PETALING JAYA: It is untrue that working from home will lead to Malaysians becoming more socially distant from one another, according to a counselling psychologist.
This is provided they continue to keep in constant contact with each other through various means, said HELP University Faculty of Behavioural Sciences dean Dr Gerard Louis.
He was responding to fears among certain quarters that the decision by some companies to ask their staff to work from home, in light of the Covid-19 outbreak, could lead to a more detached society.
Louis pointed out that even before the virus existed, the concept of home-based working has long been practised worldwide and with technology this allows for easier communication.
“Of course it will not lead to social distancing. Technology today not only allows us to hear others (via phone call), but to also see (via video call).
“Yes, working from home because of the virus can be disruptive to one’s social life, but you do not have to feel alienated. There are always ways to reach out and communicate with others,” he told theSun yesterday.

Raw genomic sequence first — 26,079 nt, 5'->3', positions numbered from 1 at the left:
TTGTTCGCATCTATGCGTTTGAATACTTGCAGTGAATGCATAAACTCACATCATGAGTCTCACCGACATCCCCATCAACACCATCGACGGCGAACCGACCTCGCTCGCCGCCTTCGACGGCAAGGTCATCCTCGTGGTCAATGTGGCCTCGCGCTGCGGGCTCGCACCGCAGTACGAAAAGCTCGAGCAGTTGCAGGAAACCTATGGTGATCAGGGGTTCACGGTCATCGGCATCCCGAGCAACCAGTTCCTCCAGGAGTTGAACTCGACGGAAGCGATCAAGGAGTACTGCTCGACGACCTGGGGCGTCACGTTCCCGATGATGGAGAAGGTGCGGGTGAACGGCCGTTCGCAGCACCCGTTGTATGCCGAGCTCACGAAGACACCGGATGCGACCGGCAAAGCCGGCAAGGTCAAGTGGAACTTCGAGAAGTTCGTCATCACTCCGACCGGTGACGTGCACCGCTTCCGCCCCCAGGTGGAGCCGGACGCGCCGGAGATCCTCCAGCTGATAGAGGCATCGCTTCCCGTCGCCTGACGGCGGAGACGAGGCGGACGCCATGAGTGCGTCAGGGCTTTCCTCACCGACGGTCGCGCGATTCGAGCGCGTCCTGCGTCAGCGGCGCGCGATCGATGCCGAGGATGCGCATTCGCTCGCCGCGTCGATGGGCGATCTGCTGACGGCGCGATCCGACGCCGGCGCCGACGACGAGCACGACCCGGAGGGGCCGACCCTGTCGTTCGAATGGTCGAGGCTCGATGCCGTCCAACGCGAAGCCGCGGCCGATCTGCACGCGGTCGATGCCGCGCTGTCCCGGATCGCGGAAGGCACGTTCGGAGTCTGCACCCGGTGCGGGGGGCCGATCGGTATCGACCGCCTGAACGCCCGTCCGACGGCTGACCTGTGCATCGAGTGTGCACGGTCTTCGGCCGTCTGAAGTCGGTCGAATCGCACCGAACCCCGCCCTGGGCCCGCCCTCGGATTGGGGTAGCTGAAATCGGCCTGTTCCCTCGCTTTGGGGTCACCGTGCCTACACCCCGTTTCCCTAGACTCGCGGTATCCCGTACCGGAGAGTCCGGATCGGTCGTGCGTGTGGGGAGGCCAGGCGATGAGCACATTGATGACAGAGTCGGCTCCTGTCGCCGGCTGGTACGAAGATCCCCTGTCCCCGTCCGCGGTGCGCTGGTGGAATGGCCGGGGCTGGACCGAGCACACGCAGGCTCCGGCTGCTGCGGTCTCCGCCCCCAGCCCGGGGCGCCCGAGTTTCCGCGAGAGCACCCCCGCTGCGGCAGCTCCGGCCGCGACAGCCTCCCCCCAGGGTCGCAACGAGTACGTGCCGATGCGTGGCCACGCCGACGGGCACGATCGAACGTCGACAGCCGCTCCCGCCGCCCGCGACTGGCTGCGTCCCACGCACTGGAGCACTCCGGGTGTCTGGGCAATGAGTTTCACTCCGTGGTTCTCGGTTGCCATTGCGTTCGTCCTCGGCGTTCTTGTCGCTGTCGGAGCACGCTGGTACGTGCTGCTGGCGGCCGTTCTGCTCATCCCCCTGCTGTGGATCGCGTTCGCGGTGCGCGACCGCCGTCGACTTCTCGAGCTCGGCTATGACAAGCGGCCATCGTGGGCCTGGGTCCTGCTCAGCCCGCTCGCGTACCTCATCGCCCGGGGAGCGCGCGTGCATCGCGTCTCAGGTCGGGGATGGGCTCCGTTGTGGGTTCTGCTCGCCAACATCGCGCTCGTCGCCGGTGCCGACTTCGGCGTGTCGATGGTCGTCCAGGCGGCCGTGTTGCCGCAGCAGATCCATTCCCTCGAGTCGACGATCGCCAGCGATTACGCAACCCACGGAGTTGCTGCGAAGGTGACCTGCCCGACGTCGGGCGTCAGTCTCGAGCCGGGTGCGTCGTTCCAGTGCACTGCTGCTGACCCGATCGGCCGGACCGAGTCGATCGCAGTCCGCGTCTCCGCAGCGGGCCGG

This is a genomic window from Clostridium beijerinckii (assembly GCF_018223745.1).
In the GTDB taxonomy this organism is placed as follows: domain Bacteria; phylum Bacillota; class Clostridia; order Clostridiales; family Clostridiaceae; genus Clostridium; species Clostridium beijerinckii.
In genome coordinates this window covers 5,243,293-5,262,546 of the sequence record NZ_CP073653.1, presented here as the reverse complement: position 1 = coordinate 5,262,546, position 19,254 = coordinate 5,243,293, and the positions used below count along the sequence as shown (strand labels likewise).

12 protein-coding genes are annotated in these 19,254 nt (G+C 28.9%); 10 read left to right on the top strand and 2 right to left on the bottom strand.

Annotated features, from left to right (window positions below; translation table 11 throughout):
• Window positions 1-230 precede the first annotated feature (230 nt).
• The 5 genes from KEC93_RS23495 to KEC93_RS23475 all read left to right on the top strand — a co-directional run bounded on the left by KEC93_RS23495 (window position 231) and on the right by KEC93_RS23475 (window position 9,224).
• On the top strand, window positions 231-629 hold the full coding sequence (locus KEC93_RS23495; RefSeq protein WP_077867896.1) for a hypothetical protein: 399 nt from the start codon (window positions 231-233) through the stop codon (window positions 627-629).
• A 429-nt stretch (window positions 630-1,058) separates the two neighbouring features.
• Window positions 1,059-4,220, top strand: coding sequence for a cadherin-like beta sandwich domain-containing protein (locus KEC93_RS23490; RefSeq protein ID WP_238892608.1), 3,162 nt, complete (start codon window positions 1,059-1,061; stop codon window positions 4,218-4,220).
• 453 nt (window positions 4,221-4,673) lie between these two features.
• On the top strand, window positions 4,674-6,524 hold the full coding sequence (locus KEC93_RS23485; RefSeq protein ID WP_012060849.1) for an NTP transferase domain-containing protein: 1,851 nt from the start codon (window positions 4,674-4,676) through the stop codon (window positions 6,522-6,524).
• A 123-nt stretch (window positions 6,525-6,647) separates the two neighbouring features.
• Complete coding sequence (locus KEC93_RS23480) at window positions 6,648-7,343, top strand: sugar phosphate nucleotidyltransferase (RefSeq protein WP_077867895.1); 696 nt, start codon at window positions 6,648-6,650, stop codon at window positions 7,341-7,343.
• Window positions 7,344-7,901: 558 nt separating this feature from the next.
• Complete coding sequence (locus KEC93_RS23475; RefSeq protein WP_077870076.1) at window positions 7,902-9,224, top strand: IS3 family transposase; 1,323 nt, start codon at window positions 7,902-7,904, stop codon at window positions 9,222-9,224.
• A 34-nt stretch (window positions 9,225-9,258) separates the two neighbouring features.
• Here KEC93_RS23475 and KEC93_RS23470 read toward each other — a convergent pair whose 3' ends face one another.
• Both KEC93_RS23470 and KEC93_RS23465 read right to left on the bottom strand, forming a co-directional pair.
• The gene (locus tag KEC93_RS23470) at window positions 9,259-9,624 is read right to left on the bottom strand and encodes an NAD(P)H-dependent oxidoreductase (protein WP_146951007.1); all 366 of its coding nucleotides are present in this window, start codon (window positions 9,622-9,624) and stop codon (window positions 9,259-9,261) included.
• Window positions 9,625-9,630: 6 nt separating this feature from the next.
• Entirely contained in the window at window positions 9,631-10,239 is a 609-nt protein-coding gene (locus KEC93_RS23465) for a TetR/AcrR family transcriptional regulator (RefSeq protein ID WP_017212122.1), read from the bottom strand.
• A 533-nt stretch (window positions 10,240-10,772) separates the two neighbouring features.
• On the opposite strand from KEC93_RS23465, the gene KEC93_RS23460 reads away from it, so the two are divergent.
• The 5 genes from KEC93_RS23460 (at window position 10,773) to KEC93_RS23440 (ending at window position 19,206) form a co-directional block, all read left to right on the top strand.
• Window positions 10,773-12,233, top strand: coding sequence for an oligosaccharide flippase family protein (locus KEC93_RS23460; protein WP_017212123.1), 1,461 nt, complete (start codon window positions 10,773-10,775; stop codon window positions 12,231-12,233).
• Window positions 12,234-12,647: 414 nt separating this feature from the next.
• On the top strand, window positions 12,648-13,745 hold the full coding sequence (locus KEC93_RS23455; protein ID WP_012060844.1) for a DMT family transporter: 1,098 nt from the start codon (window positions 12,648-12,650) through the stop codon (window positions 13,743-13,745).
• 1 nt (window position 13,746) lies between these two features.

Louis even cited people in Italy, who are dealing with social isolation due to the lockdown, as an example of how people can always look for creative ways to communicate and keep up morale.
Various videos of Italians taking to their balconies and rooftops to sing in unison have gone viral on social media, with some also organising performances online.
Louis said similarly, it was absolutely critical that Malaysians continue to communicate with and engage one another and not see Covid-19 as all doom and gloom.
“We are all social beings. When we feel isolated, we will feel a sense of disconnect, and this is especially so for those suffering from anxiety and low self-esteem. We must not allow any crisis to remove the freedom that we have to interact, one way or another. If you really can’t meet face to face, then meet virtually,” he said.
Meanwhile, Malaysian Wellness Society president Datuk Dr Rajbans Singh said the concept of working from home practised by some companies due to Covid-19 is positive on two fronts.
He pointed out the move not only reduces the risk of spreading the virus, but also allows families to be closer together.
“In a way, it (work from home) is a good thing, as families will now have more time to spend together,” he said, adding that there are various activities that Malaysians can do indoors.